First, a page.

In malls, on your local main street & Broadway.
The Woodbridge Mall in Edison NJ was once a hopping place, full of mall rats.
No empty stores. A good variety of places to shop: a comic shop with an upper level,
a huge Teacher's/Home-Schooling shop, Guylians Sporting Goods.
Guylians's sporting goods was a HUGE store with a climbing wall
and unique stuff, such as a HUGE selection of swim gear (ideal for swim teams).
Dick's Sporting Goods took over and destroyed any differentiation:
closed the climbing wall, reduced selections, etc.
It's just like any other sporting goods store, reminiscent of Herman's Sporting Goods.
I cannot fathom how the Teacher's Store closed with so many people allegedly "home schooling".
I guess they just use the glass-teat: the computer/laptop/tablet
and stuff like "ABC Mouse" as electronic baby-sitters :-(
The most recent time I was at the Woodbridge Mall, it was clearly dying.
Many empty stores. Few people in the mall.
Kinda like the Monty Python "Cheese Shop" sketch
"it's certainly clean!" "Yes, it's uncontaminated by any shoppers or merchandise!"
Woodbridge NEVER had a food court like the nearby Menlo Mall,
having no clue that it's a major attractor.
I chatted with some store owners who were having their final sale.
There's just no "foot traffic". It is not worth the cost of a mall business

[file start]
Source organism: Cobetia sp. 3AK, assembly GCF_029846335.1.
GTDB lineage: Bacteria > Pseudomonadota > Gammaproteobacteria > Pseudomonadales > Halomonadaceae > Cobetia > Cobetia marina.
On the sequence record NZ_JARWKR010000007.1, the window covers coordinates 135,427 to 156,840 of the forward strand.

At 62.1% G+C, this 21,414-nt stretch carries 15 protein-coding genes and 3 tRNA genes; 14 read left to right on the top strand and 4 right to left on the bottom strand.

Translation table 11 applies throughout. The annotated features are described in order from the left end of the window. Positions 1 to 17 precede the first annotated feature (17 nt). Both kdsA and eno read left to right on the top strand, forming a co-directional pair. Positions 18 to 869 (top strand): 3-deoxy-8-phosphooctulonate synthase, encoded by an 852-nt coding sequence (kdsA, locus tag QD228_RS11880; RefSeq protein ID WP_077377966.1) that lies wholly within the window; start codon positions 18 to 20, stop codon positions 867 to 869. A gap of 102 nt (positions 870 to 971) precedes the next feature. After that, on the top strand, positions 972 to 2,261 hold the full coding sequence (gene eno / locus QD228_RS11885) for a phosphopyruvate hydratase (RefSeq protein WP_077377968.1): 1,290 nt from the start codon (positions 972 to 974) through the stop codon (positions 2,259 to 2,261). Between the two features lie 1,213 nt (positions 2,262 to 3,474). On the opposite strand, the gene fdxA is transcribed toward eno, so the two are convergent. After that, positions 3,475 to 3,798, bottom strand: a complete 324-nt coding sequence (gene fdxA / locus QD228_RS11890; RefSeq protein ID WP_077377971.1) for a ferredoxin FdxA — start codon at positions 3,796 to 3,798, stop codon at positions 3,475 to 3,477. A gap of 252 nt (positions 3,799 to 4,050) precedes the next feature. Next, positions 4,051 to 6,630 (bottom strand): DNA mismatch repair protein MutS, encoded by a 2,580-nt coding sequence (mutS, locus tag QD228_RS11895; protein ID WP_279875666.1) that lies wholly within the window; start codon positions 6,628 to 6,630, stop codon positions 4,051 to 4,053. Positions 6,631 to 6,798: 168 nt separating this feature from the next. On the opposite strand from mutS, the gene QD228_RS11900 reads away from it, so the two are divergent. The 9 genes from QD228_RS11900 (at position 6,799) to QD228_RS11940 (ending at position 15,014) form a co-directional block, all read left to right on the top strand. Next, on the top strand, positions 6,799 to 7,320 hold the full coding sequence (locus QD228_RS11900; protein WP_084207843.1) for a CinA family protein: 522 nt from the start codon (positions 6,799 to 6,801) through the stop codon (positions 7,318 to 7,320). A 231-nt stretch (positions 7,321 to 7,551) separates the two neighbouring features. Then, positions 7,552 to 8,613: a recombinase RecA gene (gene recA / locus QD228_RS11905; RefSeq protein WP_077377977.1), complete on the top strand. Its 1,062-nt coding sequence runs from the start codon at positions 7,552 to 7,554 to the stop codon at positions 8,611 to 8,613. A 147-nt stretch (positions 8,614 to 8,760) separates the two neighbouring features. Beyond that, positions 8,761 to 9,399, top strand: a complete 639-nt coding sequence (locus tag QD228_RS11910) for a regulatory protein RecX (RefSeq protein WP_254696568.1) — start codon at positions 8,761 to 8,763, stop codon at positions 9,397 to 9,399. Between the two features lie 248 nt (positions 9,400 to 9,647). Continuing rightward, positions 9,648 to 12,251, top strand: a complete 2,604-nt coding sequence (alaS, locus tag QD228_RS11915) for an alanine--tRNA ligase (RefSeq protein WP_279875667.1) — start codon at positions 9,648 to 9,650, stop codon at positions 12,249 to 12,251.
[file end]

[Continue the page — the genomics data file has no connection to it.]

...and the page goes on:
when the mall's not generating interest or attracting people to come inside.
I didn't even notice that all Brookstone stores are gone:
What grinds my gears is how all the business analysts BLAME EVERYONE BUT THEMSELVES.
It's always "the MARKET is wrong".
No, YOU WERE WRONG! You sold the wrong stuff at the wrong time at an unsustainably high price!
One way Brookstone justified their inflated prices was a lifetime warranty.
Just bring it back to the store for a new one.
Brookstone invalidated that by no longer selling those items,
then shortening their warranty/guarantee period.
There was no justification for paying a premium for that "Brookstone" label.
My grandpa used to buy stuff from Brookstone because it was truly "hard to get tools".
Their old catalogue used to have 1-2 pages of must tools for making picture frames.
Really nice SOLID BRASS tools such as a pin-vise.
I used to shop there too.
Brookstone was kept on its toes by competitors such as The Sharper Image
and Hammacher Schlemmer. Airline travelers recognize those names
from the "sky mall" catalogue at every seat.
In recent years, all I saw in Brookstone stores were massagers, expensive bedding
and grill/BBQ accessories. Things folks buy maybe once a year or 5.
No more useful tools or impulse purchases like gifts for under $20.
I'm sorry but Brookstone made themselves irrelevant.
And so it goes. On and on, over and over.